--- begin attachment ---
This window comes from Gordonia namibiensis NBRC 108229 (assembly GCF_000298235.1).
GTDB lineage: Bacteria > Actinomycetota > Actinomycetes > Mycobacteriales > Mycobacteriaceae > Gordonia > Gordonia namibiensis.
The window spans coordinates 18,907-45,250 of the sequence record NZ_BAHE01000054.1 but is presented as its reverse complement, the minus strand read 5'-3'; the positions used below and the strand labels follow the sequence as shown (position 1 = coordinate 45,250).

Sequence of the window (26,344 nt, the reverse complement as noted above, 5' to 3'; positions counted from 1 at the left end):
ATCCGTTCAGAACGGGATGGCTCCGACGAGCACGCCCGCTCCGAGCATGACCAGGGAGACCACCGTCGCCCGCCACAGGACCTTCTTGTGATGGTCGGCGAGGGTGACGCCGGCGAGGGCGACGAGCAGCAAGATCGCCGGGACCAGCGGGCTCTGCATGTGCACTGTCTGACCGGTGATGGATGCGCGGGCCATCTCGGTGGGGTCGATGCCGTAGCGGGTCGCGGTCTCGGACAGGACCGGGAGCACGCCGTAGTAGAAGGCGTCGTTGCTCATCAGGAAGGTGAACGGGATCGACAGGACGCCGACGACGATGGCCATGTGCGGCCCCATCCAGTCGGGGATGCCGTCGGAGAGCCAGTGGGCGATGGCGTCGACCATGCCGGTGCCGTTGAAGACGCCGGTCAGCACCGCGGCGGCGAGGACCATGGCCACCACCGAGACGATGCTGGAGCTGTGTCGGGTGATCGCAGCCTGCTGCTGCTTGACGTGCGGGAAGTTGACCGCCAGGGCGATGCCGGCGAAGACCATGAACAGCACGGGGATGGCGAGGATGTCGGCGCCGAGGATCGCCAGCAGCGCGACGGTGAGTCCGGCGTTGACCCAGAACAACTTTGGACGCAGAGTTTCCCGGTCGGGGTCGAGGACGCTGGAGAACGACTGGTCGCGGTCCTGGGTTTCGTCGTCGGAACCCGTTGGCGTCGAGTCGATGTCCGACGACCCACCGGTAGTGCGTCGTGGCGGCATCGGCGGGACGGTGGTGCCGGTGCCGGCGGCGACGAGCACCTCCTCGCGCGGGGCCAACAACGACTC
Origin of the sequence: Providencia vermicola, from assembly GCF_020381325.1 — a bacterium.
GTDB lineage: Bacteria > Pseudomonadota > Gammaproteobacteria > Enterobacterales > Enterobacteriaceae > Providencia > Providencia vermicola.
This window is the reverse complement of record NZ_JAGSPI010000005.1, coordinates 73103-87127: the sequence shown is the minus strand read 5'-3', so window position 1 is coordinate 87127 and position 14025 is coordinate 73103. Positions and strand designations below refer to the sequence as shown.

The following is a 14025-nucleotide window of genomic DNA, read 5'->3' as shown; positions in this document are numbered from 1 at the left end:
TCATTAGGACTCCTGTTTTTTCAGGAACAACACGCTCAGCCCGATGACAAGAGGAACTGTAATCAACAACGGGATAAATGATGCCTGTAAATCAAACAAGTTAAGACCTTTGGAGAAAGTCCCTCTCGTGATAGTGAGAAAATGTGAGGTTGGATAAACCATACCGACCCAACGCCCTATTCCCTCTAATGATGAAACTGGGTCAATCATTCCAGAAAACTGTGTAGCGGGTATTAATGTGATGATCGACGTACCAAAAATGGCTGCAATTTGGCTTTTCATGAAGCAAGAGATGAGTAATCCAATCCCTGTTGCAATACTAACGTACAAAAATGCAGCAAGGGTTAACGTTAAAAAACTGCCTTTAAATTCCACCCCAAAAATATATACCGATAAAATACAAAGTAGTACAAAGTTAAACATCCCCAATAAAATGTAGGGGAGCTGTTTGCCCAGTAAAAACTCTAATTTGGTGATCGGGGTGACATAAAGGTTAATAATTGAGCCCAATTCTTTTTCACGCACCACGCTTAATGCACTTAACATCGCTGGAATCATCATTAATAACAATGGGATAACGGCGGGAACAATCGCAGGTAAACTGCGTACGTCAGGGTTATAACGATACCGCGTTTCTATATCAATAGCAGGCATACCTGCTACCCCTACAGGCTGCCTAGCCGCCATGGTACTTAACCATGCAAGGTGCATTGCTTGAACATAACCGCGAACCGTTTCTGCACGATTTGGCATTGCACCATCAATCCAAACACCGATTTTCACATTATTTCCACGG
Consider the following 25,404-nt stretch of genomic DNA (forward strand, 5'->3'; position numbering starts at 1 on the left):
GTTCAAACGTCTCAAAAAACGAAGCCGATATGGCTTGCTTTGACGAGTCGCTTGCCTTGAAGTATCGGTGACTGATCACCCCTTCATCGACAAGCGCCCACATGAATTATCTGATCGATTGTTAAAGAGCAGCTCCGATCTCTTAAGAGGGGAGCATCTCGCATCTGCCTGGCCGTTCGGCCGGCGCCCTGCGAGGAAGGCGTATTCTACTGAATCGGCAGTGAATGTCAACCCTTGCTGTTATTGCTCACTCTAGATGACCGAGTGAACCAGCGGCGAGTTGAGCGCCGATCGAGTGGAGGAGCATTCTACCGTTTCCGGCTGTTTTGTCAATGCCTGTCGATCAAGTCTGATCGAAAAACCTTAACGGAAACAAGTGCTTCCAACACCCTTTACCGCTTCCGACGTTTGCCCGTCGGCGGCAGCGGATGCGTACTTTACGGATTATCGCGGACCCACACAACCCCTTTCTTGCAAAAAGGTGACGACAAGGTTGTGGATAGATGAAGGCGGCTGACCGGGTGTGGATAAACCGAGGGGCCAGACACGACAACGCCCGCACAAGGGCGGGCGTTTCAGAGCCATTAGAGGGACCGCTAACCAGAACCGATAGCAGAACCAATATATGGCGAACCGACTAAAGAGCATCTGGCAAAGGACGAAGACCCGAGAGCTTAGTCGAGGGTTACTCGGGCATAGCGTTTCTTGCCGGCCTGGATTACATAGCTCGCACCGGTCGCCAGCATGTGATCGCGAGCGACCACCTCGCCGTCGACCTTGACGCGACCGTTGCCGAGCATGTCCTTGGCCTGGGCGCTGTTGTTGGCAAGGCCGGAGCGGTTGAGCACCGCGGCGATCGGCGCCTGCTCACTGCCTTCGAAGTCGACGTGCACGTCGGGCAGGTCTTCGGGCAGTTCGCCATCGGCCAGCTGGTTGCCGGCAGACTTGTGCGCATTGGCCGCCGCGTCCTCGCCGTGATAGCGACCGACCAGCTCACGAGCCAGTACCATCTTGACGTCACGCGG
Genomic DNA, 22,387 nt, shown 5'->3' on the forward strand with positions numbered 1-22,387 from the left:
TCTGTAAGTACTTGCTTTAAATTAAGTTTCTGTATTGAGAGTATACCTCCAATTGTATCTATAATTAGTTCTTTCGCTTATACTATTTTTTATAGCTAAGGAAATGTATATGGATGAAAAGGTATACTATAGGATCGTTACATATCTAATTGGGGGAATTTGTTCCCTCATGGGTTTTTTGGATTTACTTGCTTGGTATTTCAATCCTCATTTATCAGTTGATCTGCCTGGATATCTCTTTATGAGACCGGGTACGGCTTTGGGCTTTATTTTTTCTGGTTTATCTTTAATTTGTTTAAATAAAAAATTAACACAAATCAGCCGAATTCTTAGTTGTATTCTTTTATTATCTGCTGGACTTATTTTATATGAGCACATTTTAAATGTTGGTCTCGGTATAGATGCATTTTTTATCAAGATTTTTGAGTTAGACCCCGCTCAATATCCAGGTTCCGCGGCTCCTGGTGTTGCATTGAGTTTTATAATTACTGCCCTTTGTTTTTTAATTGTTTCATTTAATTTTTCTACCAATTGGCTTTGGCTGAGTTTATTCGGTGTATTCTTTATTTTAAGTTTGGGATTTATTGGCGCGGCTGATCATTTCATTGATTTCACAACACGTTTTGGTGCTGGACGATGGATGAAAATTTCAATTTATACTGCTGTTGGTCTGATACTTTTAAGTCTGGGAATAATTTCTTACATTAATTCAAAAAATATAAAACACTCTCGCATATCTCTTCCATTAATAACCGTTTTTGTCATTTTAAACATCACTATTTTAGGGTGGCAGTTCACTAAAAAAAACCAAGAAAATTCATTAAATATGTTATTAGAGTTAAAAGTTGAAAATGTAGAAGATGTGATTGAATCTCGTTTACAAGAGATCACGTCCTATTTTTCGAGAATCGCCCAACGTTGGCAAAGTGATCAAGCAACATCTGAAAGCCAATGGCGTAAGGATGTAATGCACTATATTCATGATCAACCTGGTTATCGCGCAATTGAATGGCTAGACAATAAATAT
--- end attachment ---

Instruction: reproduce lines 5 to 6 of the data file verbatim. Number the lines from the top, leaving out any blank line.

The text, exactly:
ATCCGTTCAGAACGGGATGGCTCCGACGAGCACGCCCGCTCCGAGCATGACCAGGGAGACCACCGTCGCCCGCCACAGGACCTTCTTGTGATGGTCGGCGAGGGTGACGCCGGCGAGGGCGACGAGCAGCAAGATCGCCGGGACCAGCGGGCTCTGCATGTGCACTGTCTGACCGGTGATGGATGCGCGGGCCATCTCGGTGGGGTCGATGCCGTAGCGGGTCGCGGTCTCGGACAGGACCGGGAGCACGCCGTAGTAGAAGGCGTCGTTGCTCATCAGGAAGGTGAACGGGATCGACAGGACGCCGACGACGATGGCCATGTGCGGCCCCATCCAGTCGGGGATGCCGTCGGAGAGCCAGTGGGCGATGGCGTCGACCATGCCGGTGCCGTTGAAGACGCCGGTCAGCACCGCGGCGGCGAGGACCATGGCCACCACCGAGACGATGCTGGAGCTGTGTCGGGTGATCGCAGCCTGCTGCTGCTTGACGTGCGGGAAGTTGACCGCCAGGGCGATGCCGGCGAAGACCATGAACAGCACGGGGATGGCGAGGATGTCGGCGCCGAGGATCGCCAGCAGCGCGACGGTGAGTCCGGCGTTGACCCAGAACAACTTTGGACGCAGAGTTTCCCGGTCGGGGTCGAGGACGCTGGAGAACGACTGGTCGCGGTCCTGGGTTTCGTCGTCGGAACCCGTTGGCGTCGAGTCGATGTCCGACGACCCACCGGTAGTGCGTCGTGGCGGCATCGGCGGGACGGTGGTGCCGGTGCCGGCGGCGACGAGCACCTCCTCGCGCGGGGCCAACAACGACTC
Origin of the sequence: Providencia vermicola, from assembly GCF_020381325.1 — a bacterium.